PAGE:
• Assumes no new programs. Therefore, any new spending program or entitlement that is not offset by reductions in the growth of exist­ing programs would increase projected spend­ing and, hence, the tax rates needed to pay for that spending.
  • Excludes payroll and state taxes. The mar­ginal tax rates projected by the CBO include only federal income taxes. They do not include the marginal tax consequences of state income taxes or federal payroll taxes. An individual's actual marginal tax rate is the federal income tax rate plus these other taxes. Assuming that these other taxes will not rise in the future, a middle-income individual subject to a 9 percent state and local tax and 15.4 percent payroll taxes could face a total combined marginal tax rate of 87.4 percent, not just a federal marginal income tax rate of 63 percent. Furthermore, the person facing an 87.4 percent future federal income tax rate could actually incur a total marginal rate of 112.4 percent.
  • Assumes that higher rates apply to both rich and poor. These projected marginal rates are based on an across-the-board tax increase. For upper-income people, this means marginal tax rates of over 100 percent. Such rates are not unknown. For instance, when government benefits are reduced because a recipient's in­come rises—effectively, an extra marginal tax on income—the equivalent marginal tax rate can be higher than 100 percent, usually with very damaging work disincentives. Moreover, if increases in rates for lower-income people were insulated from an across-the-board in­crease and the top combined rate was kept be­low 100 percent, middle-class marginal rates would have to be raised even higher than the CBO projects.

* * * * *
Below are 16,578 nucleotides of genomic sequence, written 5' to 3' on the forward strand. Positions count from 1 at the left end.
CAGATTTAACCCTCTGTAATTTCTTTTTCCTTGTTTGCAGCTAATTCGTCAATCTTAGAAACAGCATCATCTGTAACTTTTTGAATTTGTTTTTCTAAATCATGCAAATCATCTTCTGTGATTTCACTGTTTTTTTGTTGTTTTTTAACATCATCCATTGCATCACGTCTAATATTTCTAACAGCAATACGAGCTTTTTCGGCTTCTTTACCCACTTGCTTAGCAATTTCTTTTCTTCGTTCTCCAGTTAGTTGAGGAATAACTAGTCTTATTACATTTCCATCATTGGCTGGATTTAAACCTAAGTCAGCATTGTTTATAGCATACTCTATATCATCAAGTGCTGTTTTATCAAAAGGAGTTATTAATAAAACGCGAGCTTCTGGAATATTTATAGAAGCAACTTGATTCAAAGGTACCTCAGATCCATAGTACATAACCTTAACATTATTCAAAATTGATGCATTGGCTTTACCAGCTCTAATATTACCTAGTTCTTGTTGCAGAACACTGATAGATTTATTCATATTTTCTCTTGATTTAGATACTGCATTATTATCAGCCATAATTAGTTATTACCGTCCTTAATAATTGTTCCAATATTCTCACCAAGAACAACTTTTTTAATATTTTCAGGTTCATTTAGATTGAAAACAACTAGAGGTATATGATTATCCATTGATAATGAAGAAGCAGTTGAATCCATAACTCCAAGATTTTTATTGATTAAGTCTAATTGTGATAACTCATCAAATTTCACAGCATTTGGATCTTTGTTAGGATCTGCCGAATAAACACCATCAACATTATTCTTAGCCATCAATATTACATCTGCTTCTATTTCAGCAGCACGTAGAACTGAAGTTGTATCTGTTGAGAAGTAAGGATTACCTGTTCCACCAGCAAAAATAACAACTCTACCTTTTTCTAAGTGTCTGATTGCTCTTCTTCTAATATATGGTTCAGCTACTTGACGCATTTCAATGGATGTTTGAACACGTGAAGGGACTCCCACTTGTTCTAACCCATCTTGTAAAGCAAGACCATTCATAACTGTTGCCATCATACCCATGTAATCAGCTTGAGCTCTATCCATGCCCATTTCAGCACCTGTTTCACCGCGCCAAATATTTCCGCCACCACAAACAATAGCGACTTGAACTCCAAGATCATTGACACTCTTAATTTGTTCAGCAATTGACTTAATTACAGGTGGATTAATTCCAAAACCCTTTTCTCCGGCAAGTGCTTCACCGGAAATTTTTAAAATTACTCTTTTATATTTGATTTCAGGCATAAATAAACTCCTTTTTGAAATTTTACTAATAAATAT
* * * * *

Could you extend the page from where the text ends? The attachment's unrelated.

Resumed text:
The CBO's letter on the tax increases needed to pay for future projected entitlement spending is another dire warning to Congress that it should deal quickly with the unsustainable promises associated with the major entitlement programs. Already, three former CBO directors and many other budget ana­lysts from across the political spectrum have urged a fundamental restructuring of these programs, both to avert an economic crisis and to avoid placing an unacceptable burden on future generations.[7]

Yet proposals abound in Congress and on the campaign trail to create new entitlements and to raise taxes to pay for them in addition to the steadily rising tax burdens built into current law. These new entitlements and proposed tax increases would be on top of the levels that the CBO's letter says would "probably not be econom­ically feasible."[8]

It is time for those who argue that we do not need to renegotiate the promises made in today's entitle­ments to explain to Americans that their children and grandchildren will face the huge marginal tax rates indicated by the CBO. It is also time for those who advocate increased spending commitments financed by increased tax rates to explain to the American people that future rates would be even higher under their proposals.

Stuart M. Butler, Ph.D., is Vice President for Domestic and Economic Policy Studies at The Heritage Foundation.

[1] Peter R. Orszag, Director, Congressional Budget Office, letter to Representative Paul Ryan (R–WI), May 19, 2008, at http://www.cbo.gov/ftpdocs/92xx/doc9216/
(June 24, 2008).

[2] Ibid., pp. 8–9.

[3] Ibid., p. 10.

[4] Ibid., p. 8.

[5] Ibid., pp. 8–9 (emphasis added).

[6] Ibid., p. 10. Gross national product (GNP) and GDP differ slightly as measures of national income. GDP is the total value of goods and services produced within the United States, which includes goods and services produced domestically for which revenue goes to foreign owners. It excludes the value of goods and services produced abroad by American firms. GNP, on the other hand, measures the value of all production and services by U.S. residents.

[7] See Joseph Antos et al., "Taking Back Our Fiscal Future"Brookings Institution and The Heritage Foundation White Paper, April 2008, at http://www.heritage.org/Research/Budget/wp0408.cfm.

[8] Orszag, letter to Representative Ryan, p. 9.


Stuart Butler